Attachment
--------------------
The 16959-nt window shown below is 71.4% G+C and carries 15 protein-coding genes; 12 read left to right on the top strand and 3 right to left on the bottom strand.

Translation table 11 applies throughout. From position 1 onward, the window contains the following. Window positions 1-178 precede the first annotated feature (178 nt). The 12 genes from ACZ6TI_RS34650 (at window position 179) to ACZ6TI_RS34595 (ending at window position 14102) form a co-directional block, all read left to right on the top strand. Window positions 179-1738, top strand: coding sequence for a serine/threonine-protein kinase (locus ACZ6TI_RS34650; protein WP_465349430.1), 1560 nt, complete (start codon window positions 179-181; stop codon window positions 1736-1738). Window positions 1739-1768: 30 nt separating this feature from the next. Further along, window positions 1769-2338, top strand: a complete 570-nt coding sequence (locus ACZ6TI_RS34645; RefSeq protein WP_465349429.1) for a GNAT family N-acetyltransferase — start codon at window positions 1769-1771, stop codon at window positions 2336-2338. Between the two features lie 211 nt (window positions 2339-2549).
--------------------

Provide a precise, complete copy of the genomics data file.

The 16959-nt window shown below is 71.4% G+C and carries 15 protein-coding genes; 12 read left to right on the top strand and 3 right to left on the bottom strand.

Translation table 11 applies throughout. From position 1 onward, the window contains the following. Window positions 1-178 precede the first annotated feature (178 nt). The 12 genes from ACZ6TI_RS34650 (at window position 179) to ACZ6TI_RS34595 (ending at window position 14102) form a co-directional block, all read left to right on the top strand. Window positions 179-1738, top strand: coding sequence for a serine/threonine-protein kinase (locus ACZ6TI_RS34650; protein WP_465349430.1), 1560 nt, complete (start codon window positions 179-181; stop codon window positions 1736-1738). Window positions 1739-1768: 30 nt separating this feature from the next. Further along, window positions 1769-2338, top strand: a complete 570-nt coding sequence (locus ACZ6TI_RS34645; RefSeq protein WP_465349429.1) for a GNAT family N-acetyltransferase — start codon at window positions 1769-1771, stop codon at window positions 2336-2338. Between the two features lie 211 nt (window positions 2339-2549).